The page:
—Photograph by David Kidd

Not everyone buys the argument that school safety improves when students have cell phones. This past year in Chalmette, Louisiana, the school board considered replacing an outright ban with a policy allowing students to carry but not use cell phones during school hours. But after gathering negative feedback from principals, the board decided to let its original embargo stand. “We have adults always available who have cell phones, so we didn’t see a need for a child to have a cell phone to make any kind of emergency call,” says Frank Auderer Jr., superintendent of St. Bernard Parish Public Schools.

Others note that students don’t always use their cell phones just to call Mom or 911. North Carolina’s Orange County Schools is tightening its cell phone policy this fall in response to a spate of more than 20 bomb threats called in to its two middle and two high schools. “Most were called in by students from inside the school on cell phones,” spokeswoman Anne D’Annunzio says. Cell phones are now prohibited in the district’s elementary and middle schools; high school students must keep them in lockers or cars and can only use them after school. Even in New York City, which experienced the necessity of instant communication firsthand on September 11, cell phones are still officially verboten on school grounds. A pilot program allowing students to possess but not use cell phones during the school day, launched this past year in 15 city high schools, is currently being evaluated.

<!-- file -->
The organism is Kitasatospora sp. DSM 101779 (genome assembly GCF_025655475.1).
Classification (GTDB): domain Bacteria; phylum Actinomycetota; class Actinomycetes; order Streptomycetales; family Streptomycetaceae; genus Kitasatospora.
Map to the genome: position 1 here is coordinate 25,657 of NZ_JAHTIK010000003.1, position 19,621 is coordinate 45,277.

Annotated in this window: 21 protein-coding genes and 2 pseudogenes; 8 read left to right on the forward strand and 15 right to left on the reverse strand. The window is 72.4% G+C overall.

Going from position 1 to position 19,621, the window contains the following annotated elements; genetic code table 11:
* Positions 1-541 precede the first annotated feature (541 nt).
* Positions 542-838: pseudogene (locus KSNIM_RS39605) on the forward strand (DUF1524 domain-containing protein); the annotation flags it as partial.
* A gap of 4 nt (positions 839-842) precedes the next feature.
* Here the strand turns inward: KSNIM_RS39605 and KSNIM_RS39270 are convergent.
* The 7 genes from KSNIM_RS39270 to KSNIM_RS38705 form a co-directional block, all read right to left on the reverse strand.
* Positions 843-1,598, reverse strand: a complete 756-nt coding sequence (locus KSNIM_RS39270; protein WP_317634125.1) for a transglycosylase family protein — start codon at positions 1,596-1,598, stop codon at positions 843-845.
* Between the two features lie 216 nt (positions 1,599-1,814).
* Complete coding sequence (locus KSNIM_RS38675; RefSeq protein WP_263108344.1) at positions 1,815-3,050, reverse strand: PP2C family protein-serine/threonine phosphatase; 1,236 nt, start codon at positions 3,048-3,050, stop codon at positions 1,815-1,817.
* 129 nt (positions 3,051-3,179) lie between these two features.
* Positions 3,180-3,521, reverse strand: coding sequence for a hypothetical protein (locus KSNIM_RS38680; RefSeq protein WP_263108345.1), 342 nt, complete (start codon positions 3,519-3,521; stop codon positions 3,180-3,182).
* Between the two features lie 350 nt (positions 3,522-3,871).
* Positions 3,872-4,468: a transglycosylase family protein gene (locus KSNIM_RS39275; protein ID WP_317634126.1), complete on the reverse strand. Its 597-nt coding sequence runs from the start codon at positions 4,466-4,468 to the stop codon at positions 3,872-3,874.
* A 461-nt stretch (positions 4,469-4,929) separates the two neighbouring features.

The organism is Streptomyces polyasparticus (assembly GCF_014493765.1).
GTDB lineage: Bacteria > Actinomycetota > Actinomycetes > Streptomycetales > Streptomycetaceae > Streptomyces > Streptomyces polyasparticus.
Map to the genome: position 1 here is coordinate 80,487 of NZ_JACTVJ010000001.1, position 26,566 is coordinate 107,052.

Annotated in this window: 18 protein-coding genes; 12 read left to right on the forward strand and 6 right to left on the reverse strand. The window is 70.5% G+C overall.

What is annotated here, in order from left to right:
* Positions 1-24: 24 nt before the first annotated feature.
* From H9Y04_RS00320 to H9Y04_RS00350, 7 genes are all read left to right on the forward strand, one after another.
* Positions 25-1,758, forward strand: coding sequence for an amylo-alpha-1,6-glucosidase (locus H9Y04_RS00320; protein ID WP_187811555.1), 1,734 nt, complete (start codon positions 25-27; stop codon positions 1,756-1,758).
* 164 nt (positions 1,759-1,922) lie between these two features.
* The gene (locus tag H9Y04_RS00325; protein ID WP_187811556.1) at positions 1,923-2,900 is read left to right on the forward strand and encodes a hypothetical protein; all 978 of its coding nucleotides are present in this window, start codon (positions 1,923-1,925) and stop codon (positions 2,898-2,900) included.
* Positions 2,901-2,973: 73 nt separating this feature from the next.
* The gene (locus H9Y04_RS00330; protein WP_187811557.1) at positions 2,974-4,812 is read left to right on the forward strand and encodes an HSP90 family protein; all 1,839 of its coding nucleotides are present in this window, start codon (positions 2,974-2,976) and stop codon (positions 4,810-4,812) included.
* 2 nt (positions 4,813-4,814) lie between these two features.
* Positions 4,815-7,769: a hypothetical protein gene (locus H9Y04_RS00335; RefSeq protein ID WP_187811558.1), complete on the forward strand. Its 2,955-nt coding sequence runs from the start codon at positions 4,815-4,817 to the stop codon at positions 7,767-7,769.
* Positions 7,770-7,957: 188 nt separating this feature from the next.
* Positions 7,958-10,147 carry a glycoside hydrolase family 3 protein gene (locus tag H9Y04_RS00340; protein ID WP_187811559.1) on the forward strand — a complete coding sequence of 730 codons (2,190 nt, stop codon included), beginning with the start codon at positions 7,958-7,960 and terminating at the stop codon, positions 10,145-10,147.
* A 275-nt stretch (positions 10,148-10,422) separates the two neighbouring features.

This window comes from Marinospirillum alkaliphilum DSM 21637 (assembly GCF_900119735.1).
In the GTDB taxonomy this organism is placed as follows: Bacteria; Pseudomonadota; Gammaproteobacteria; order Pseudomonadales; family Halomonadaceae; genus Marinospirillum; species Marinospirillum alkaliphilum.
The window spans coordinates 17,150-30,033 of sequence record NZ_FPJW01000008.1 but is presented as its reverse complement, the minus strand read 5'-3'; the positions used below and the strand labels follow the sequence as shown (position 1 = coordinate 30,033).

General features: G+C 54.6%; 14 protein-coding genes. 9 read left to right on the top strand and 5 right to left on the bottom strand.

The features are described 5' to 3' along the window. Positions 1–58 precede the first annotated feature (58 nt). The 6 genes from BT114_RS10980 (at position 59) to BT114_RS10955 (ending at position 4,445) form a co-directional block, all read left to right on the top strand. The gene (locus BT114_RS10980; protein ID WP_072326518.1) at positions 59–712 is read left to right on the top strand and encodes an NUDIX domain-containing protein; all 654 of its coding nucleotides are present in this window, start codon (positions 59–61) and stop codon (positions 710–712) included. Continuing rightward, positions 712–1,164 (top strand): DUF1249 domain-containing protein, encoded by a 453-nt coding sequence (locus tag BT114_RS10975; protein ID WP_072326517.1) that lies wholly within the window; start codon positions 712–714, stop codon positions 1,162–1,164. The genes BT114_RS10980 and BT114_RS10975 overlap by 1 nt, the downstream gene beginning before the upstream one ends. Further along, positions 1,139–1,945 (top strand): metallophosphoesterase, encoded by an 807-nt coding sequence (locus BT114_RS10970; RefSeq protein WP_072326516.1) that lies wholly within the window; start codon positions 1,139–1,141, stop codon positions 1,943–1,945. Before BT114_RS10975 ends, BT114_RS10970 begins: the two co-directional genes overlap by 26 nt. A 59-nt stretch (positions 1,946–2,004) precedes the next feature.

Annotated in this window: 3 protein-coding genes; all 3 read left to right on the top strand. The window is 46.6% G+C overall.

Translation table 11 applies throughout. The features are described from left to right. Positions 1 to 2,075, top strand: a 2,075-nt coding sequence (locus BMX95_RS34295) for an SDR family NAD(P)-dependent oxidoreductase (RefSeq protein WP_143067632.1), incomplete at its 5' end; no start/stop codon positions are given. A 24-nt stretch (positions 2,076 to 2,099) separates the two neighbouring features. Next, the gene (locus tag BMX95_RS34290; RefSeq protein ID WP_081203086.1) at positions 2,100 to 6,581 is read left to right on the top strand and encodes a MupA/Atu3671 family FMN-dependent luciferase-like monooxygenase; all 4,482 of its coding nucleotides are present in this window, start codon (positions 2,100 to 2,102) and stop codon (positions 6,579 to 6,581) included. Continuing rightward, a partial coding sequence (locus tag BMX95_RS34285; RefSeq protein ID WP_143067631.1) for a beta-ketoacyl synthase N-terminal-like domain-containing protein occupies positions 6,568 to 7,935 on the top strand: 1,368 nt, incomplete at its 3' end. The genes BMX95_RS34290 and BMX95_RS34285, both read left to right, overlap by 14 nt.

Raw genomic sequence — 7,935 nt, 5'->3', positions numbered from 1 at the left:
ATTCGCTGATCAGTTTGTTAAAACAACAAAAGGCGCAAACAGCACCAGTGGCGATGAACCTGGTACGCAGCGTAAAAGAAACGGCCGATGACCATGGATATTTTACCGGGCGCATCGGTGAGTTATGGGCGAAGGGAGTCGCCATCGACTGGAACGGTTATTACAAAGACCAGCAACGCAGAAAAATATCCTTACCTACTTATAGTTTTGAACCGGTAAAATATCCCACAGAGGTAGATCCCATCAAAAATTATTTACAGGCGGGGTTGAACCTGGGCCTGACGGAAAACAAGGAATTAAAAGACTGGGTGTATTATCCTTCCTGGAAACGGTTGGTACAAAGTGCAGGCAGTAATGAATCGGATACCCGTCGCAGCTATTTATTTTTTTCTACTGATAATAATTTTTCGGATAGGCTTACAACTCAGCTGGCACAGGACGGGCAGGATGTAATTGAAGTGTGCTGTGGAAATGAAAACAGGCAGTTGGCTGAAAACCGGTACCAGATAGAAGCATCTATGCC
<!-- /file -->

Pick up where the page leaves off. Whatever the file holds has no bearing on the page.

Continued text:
Recent technological advances, including phones that take photographs and send cheating-friendly text messages, may up the stakes of enforcing pragmatic, “carry-but-don’t-use” rules. “The state-of-the-art phone is a picture-taking phone, and that’s what most of the kids have right now, “Degenaar says. Organizations such as the Montana High School Association are strongly recommending that schools forbid the use of picture phones in locker rooms or bathrooms. The Kentucky School Boards Association has issued a sample policy that outlines limitations on the use of cell phones and camera phones, but it stops short of recommending an outright ban. “We think it’s far better to say, ‘Here’s what’s OK, here’s what’s not,’” says KSBA spokesman Brad Hughes, “not, ‘You can’t have it.’”

—Lynn Waldsmith